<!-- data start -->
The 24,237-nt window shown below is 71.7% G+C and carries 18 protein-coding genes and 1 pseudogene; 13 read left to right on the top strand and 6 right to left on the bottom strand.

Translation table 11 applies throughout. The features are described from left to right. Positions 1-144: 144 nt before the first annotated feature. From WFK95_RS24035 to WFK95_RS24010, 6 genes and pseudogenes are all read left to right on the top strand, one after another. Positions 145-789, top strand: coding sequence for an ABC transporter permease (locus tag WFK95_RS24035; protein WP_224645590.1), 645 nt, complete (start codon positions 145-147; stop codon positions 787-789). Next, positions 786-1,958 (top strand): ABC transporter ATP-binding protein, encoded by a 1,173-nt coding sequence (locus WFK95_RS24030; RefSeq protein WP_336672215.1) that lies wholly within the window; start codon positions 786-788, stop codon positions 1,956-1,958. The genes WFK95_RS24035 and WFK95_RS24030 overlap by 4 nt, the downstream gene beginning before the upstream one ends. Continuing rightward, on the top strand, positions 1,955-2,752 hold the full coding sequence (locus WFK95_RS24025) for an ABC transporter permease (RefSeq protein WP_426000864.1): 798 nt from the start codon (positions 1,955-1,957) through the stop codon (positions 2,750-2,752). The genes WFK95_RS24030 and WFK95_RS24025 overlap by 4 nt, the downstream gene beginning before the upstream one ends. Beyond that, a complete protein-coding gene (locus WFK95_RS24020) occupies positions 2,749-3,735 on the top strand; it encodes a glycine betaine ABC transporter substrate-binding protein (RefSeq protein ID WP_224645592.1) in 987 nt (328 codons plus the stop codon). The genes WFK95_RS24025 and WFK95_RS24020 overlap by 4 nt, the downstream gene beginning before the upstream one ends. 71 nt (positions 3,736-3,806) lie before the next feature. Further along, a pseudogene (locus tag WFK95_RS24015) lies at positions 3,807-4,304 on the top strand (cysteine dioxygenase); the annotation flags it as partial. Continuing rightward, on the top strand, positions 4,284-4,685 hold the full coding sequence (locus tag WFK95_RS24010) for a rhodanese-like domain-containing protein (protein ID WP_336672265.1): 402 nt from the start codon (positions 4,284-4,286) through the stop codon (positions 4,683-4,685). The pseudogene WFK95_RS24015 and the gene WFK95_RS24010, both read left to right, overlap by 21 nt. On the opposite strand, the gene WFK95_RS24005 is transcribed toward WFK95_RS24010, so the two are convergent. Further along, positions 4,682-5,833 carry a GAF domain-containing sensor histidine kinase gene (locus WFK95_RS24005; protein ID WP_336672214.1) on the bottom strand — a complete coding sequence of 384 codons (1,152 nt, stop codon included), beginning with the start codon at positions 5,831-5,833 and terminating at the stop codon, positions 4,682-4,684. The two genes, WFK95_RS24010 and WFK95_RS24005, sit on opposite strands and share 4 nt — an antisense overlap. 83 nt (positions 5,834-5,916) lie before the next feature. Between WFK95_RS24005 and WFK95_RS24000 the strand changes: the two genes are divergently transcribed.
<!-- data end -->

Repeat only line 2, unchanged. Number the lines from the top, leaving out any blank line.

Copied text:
Translation table 11 applies throughout. The features are described from left to right. Positions 1-144: 144 nt before the first annotated feature. From WFK95_RS24035 to WFK95_RS24010, 6 genes and pseudogenes are all read left to right on the top strand, one after another. Positions 145-789, top strand: coding sequence for an ABC transporter permease (locus tag WFK95_RS24035; protein WP_224645590.1), 645 nt, complete (start codon positions 145-147; stop codon positions 787-789). Next, positions 786-1,958 (top strand): ABC transporter ATP-binding protein, encoded by a 1,173-nt coding sequence (locus WFK95_RS24030; RefSeq protein WP_336672215.1) that lies wholly within the window; start codon positions 786-788, stop codon positions 1,956-1,958. The genes WFK95_RS24035 and WFK95_RS24030 overlap by 4 nt, the downstream gene beginning before the upstream one ends. Continuing rightward, on the top strand, positions 1,955-2,752 hold the full coding sequence (locus WFK95_RS24025) for an ABC transporter permease (RefSeq protein WP_426000864.1): 798 nt from the start codon (positions 1,955-1,957) through the stop codon (positions 2,750-2,752). The genes WFK95_RS24030 and WFK95_RS24025 overlap by 4 nt, the downstream gene beginning before the upstream one ends. Beyond that, a complete protein-coding gene (locus WFK95_RS24020) occupies positions 2,749-3,735 on the top strand; it encodes a glycine betaine ABC transporter substrate-binding protein (RefSeq protein ID WP_224645592.1) in 987 nt (328 codons plus the stop codon). The genes WFK95_RS24025 and WFK95_RS24020 overlap by 4 nt, the downstream gene beginning before the upstream one ends. 71 nt (positions 3,736-3,806) lie before the next feature. Further along, a pseudogene (locus tag WFK95_RS24015) lies at positions 3,807-4,304 on the top strand (cysteine dioxygenase); the annotation flags it as partial. Continuing rightward, on the top strand, positions 4,284-4,685 hold the full coding sequence (locus tag WFK95_RS24010) for a rhodanese-like domain-containing protein (protein ID WP_336672265.1): 402 nt from the start codon (positions 4,284-4,286) through the stop codon (positions 4,683-4,685). The pseudogene WFK95_RS24015 and the gene WFK95_RS24010, both read left to right, overlap by 21 nt. On the opposite strand, the gene WFK95_RS24005 is transcribed toward WFK95_RS24010, so the two are convergent. Further along, positions 4,682-5,833 carry a GAF domain-containing sensor histidine kinase gene (locus WFK95_RS24005; protein ID WP_336672214.1) on the bottom strand — a complete coding sequence of 384 codons (1,152 nt, stop codon included), beginning with the start codon at positions 5,831-5,833 and terminating at the stop codon, positions 4,682-4,684. The two genes, WFK95_RS24010 and WFK95_RS24005, sit on opposite strands and share 4 nt — an antisense overlap. 83 nt (positions 5,834-5,916) lie before the next feature. Between WFK95_RS24005 and WFK95_RS24000 the strand changes: the two genes are divergently transcribed.